Using technical indicators while trading is one of the most convenient ways of improving your trading results. While technical indicators are sometimes complex, we simplify them in a way that allows you to understand the concept behind technical indicators.
In this article, we discuss what the TRIN indicator is, how it is calculated and how to use it to improve your trading results.
- What is the TRIN Indicator?
- How to Calculate the Arms Index (TRIN)
- Understanding the Arms Index (TRIN)
- How to use the Arms Index While Trading
- Limitations of Using the TRIN Indicator
What is the TRIN Indicator?
To begin with TRIN is an acronym for short-term trading index. TRIN is an oscillator which measures market volatility by comparing the relationship between advancing and declining issues and advancing and declining volume of a specific commodity/security.
Simply put, it helps traders understand supply and demand by illustrating clearly when an asset’s price is within or over the overbought or oversold conditions. These in turn helps trades predict future price movements. Ideally, when an assets price is volatile it illustrates significant activity in the stock market and thus presents a ripe opportunity for trading. These two factors make the TRIN indicator a strong technical analysis tool especially for intraday traders.
The TRIN indicator was developed by Richard Arms in the year 1987. For this reason, it is commonly referred to as the Arms Index. Richard was trying to determine the relationship between the price increase or decrease and the increase and decrease in total volume of a specific asset. The result was the arms index which turned out to be a very reliable trading instrument.
While the TRIN breadth indicator can be used to trade forex, futures and stocks, it mostly popular in various stock markets eg: NASDAQ and New York Stock Exchange (NYSE). It is one of the most popular indexes among other indices such as the TRICK index for trading stocks.
Below is an image of the TRIN indicator as it appears on the Tesla Stocks chart, on the NASDAQ stock exchange in Trading View.
How to Calculate the Arms Index (TRIN)
While it is not essential for you to calculate the short-term trading index (TRIN) especially while trading, understanding the calculation of the arms index is essential to understanding how it works. To calculate TRIN follow the steps below:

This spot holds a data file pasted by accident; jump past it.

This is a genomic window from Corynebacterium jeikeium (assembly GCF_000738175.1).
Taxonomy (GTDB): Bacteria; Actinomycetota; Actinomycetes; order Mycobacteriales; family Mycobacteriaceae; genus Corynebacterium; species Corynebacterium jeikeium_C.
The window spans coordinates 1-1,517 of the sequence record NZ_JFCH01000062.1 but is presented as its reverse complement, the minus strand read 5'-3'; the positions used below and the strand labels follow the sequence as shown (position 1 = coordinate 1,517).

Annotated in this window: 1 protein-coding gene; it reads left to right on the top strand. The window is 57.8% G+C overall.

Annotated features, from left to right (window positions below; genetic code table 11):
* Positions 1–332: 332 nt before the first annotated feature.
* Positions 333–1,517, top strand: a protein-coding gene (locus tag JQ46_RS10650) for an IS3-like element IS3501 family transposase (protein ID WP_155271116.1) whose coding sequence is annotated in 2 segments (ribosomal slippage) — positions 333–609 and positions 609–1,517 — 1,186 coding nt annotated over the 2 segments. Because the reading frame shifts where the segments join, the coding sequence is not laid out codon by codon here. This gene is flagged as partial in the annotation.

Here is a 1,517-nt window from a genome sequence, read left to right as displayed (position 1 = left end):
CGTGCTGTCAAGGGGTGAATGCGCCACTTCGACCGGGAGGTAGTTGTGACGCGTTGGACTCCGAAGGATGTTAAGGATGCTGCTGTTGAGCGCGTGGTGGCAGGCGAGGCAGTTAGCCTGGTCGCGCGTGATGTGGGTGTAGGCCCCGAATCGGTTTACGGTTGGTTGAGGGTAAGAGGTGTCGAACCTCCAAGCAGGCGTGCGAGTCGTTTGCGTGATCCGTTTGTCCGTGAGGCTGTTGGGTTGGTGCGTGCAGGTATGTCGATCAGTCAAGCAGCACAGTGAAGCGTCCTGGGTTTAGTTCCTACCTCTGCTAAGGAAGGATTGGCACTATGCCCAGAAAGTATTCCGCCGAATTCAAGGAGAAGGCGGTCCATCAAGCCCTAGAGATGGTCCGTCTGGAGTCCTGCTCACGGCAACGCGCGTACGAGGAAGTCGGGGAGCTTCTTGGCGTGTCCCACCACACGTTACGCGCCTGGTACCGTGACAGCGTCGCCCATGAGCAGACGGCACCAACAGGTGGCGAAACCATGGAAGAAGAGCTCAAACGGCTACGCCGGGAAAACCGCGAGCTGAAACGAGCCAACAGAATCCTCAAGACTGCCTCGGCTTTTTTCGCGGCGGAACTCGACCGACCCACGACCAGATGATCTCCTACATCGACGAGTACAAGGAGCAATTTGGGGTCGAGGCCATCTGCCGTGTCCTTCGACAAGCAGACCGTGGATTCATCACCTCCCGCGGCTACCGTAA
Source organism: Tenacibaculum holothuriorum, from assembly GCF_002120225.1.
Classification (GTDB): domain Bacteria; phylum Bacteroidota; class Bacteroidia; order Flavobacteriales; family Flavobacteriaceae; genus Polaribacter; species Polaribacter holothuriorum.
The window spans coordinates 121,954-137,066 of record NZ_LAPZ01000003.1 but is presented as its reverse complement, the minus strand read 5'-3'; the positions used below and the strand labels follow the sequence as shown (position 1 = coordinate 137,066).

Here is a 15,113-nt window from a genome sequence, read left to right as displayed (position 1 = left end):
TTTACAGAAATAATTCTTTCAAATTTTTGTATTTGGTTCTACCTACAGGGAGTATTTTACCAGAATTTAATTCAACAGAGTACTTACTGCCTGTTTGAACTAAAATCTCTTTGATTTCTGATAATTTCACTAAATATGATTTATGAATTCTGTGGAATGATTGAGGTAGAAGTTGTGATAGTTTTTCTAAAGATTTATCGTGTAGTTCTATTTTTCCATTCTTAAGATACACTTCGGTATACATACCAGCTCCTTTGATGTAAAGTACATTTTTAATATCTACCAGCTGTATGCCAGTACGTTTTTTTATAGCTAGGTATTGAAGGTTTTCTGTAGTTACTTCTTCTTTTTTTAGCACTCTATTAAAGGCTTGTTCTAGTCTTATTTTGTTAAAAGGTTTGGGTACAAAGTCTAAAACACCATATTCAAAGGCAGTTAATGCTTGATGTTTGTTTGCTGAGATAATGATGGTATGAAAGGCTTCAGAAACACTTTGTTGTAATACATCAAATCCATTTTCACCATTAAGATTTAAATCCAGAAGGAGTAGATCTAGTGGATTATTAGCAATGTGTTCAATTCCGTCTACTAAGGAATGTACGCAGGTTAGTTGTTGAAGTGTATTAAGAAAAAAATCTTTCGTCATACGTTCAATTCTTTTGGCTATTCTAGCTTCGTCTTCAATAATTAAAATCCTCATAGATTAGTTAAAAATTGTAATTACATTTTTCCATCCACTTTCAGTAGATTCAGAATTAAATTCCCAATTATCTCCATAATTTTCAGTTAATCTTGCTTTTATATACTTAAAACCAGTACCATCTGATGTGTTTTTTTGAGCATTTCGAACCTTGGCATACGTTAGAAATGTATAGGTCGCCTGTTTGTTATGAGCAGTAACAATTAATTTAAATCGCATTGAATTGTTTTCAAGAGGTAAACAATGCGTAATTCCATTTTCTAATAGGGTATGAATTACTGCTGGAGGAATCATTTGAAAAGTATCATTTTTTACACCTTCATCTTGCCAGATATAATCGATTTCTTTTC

- Calculate the ratio of advancing stocks to declining stocks.
- Calculate the ratio of advancing volume (up volume) to declining volume (down volume).
- Finally, calculate TRIN by divide the ratio of advancing stocks to declining stocks by the ratio of advancing volume to declining volume.
The formula for calculating the arms index (TRIN) is:
Understanding the Arms Index (TRIN)
To begin with A TRIN value of one implies that the market is at a balance as the ratio of advance/decline stocks is equal to the ratio of advance/decline volume. When this happens, the market is said to be neither overbought not oversold.
It is important to note that unlike most oscillators, TRIN readings usually appear in an inverse manner as higher values suggest that most traders are selling while lower values suggest that most traders are buying.
TRIN readings of below one suggests a strong bullish market move as a result of strong advancing issues which are greater than the declining issues therefore driving prices to rally. Additionally, analysts found out that if the long-tern index reading was below one it could be a confirmation of a bullish long-term bias. When the TRIN readings are below 0.5 constantly, the market is considered overbought and hence could lead to a bearish reversal.
Conversely, TRIN readings of above one implies a strong bearish move as a result of the declining issues being greater than advancing issues. The long-term index reading of above one suggests a bearish sentiment of the stock market. When the TRIN readings are above 3.00 consistently, the market may be said to be in the oversold levels and hence could serve as a signal for a bullish reversal.